If it is okay to create a class of those who don’t, and are not incentivized to, work, the retired, who are none-the-less socially acceptable, we should be able to open up some space for those who have become superannuated, not by old age, but by changing times. And the sole purpose of the occupants of the new space may be simply to keep spreading the money around.
I explained before how raising the minimum wage, up to $15 an hour, is a pro-growth policy. However, without reducing regulations and taxes, the effect on growth, and employment, will be small.
For example, on the production side, we need to make it easier for small businesses to suceed, including removing and reducing regulations that prevent start-ups, slow growth, take-up some proportion of a business’s time, or raise production costs.
On the consumption side, less regulation will reduce prices, the cost of living, and raise real wages and compensation.
It should be noted, there are people who earned over $100,000 a year, went into debt to start a business, and work 80 hours a week, while other people receive a $1,000 check each month, spend it all within a week on “sex, drugs, and rock-‘n-roll,” and then panhandle the rest of the month.
Anti poverty programs are not designed to reduce the incidence of poverty. They are designed to reduce or eliminate the incidence of poor people massing in the streets. Those masses turned out to have seriously deleterious effects on economic activity when they were routinely happening prior to about the 1920s. They also provided opportunities for rallies around charismatic social activists whose proposals worried the existing political and business elites.
Anti poverty programs made it possible to enact onerous statutes against “vagrancy” which gave the authorities free rein to remove the remaining rabble via the force of law. The license provided police by these laws has been most recently and effectively applied regarding Occupiers.
The natural and likeliest outcome of these objectives is to expand access to cable TV and internet services. The key argument isn’t how many poor people there should be but what is the cheapest way to make sure they are kept out of sight and unlikely to interfere with orderly streets and shopping malls.
I neglected to add apropos of the title post by Dr. Krugman that neither he or Mr. Ryan manages to acknowledge this objective.
Jack and Cob,
Let me be more clear.
I believe that the war on poverty should be fought with jobs and higher wages. At the same time, Ryan’s paper is about attacking the small efforts we make to give people a footing from which to start.
If we allow Ryan and his ilk to eliminate that footing since it is not the answer to poverty(admitted), we will make it harder to actually fight poverty.
For some reason people think the poor are always the same people(usually “those people”) who do not move. That is not the case. Those below the poverty line are an ever changing group. Without that footing we actually make it more possible that the poor are destined to stay that way.
Just what regulations and taxes are you proposing we reduce or eliminate? Reducing taxes will necessitate reducing government spending or accepting an even greater increasing debt. Where will you cut?
I agree with you. anything I said that sounds like i don’t agree with that needs to be said better.
I didn’t think it was me twisting what you said, but you. I cannot, in spite of honestly trying, make any sense out of what you say.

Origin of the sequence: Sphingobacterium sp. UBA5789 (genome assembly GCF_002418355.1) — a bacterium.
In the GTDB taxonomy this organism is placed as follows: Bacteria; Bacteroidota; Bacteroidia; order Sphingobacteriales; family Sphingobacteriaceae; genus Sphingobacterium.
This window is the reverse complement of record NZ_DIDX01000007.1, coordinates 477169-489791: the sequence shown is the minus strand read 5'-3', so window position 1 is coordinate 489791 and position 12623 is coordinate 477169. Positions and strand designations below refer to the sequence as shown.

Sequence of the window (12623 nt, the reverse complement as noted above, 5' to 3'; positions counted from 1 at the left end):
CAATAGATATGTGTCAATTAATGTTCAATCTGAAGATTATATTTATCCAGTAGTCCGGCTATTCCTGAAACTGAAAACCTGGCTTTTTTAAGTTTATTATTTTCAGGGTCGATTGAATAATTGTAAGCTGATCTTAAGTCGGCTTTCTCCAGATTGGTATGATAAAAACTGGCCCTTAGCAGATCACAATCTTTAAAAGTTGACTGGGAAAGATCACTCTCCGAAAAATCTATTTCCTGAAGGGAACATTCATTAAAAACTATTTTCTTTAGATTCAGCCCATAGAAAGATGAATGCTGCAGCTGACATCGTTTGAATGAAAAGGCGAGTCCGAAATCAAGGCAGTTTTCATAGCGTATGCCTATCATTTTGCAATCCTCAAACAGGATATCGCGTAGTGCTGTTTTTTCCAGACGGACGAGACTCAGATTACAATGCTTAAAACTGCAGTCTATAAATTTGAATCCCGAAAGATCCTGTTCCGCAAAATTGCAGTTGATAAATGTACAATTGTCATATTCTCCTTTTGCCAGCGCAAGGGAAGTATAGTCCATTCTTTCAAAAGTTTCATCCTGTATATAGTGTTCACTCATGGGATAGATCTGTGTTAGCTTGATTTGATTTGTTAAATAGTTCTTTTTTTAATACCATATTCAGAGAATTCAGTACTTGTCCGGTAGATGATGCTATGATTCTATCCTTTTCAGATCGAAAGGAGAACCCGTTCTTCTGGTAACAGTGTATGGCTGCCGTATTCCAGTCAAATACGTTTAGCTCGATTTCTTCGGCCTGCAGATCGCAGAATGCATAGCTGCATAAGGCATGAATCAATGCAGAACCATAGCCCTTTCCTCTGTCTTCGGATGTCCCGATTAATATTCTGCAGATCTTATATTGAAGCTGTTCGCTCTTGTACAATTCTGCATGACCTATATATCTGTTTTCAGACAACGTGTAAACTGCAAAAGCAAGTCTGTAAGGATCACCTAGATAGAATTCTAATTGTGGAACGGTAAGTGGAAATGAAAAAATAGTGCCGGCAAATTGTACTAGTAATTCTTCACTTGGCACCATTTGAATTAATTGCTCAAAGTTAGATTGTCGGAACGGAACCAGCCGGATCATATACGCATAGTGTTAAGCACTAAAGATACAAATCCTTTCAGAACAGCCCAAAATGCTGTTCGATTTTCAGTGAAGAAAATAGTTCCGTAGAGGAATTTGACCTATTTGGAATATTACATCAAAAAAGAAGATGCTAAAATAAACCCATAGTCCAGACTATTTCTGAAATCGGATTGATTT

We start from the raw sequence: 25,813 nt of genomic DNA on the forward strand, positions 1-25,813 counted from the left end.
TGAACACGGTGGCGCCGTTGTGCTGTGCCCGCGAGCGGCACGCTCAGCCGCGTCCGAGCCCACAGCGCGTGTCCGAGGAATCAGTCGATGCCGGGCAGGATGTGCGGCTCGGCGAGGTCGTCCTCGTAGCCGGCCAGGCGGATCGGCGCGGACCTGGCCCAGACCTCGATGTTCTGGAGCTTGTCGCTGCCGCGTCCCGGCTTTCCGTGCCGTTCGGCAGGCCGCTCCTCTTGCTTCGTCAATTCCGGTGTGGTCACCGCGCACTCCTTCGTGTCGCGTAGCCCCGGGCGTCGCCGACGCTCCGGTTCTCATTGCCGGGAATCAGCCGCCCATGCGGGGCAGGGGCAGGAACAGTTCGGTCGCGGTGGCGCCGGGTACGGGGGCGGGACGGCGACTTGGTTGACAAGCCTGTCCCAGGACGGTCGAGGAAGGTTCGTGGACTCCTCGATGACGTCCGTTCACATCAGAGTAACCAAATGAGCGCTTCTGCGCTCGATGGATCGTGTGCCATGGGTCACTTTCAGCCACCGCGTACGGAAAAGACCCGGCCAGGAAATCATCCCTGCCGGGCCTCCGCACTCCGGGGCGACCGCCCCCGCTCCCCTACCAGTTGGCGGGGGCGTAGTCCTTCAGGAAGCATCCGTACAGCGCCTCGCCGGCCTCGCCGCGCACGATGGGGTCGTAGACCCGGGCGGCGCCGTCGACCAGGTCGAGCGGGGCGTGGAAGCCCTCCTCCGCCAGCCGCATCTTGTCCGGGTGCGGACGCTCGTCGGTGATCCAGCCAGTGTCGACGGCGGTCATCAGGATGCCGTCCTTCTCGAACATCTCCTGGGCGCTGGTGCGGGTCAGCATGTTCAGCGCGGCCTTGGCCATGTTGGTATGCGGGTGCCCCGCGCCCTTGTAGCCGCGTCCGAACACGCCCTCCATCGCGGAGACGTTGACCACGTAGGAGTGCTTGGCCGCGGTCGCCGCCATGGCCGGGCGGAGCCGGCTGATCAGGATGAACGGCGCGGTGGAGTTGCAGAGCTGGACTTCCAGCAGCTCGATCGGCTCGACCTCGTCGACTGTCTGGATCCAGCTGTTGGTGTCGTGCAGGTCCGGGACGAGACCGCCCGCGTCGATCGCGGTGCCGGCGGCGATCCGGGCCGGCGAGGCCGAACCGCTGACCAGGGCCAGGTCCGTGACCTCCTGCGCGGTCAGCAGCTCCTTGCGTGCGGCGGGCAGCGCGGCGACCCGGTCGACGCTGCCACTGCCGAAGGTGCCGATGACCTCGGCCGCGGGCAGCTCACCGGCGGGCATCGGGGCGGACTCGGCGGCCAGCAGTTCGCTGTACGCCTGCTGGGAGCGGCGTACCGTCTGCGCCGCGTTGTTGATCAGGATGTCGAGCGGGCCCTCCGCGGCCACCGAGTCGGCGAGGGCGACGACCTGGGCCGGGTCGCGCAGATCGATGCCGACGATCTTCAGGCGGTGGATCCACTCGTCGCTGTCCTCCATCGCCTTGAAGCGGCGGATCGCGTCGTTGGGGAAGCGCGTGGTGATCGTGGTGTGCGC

You seem to understand the value of a higher minimum wage. But then you fall into a mindless rant about regulations and taxes apparently on the idea that all rich folks are benevolent and that we need no regulations to prevent crime in high places.
“the market” will not end poverty. never has. never can. it will take some planning… and taxes and regulation… to even make a start at that.
sadly there are forces that want to eliminate retirement as a legitimate way to be unemployed. that is exactly what Pete Peterson is spending his billions on. That is exactly what the “social security crisis” is all about.
except maybe not the cycles. The New Deal helped solve an old old problem that had gotten much worse. The new Republicans and their New Democrat friends are working hard to put us back in the workhouse days.
Jerry Critter, show me all the taxes, regulations, and spending, and I’ll show you where to cut to achieve a real economic recovery and strong economic expansion.
it’s really too late for you. you are the one who claims that cutting taxes and regulations will somehow grow the economy and reduce poverty. it is up to you to show that with specifics and specific arguments.
so far your arguments have not been very impressive.
and “show me first..” is a cheap debaters trick. that is not a cheap trick, but a trick of cheap debaters, and it makes you sound insincere.
Your answer to me says it all. In other words you don’t know what taxes and regulations to reduce or cut. That makes your comments worthless
Coberly, I gave an appropriate response to a ridiculous question, i.e. how would I overhaul the tangled tax system, enormous federal budget, and vast federal regulations, which no one can explain in just a few paragraphs.
Your opinion doesn’t mean anything, since you’ve shown you don’t understand the interrelationships and interactions of economic variables. You even implied it yourself it’s way over your head.
Amateur Socialist: EXACTLY!!! Bread&Circuses keeps the streets clean and riot free. Look at the middle east and central Europe. No circus and damn little bread. People get pissed.
Yes. And Mr. Ryan’s efforts to take away more bread is likely to get ugly here too. Eventually.
Pitiful Troll may someday discover that those walls around the gated communities only go so high…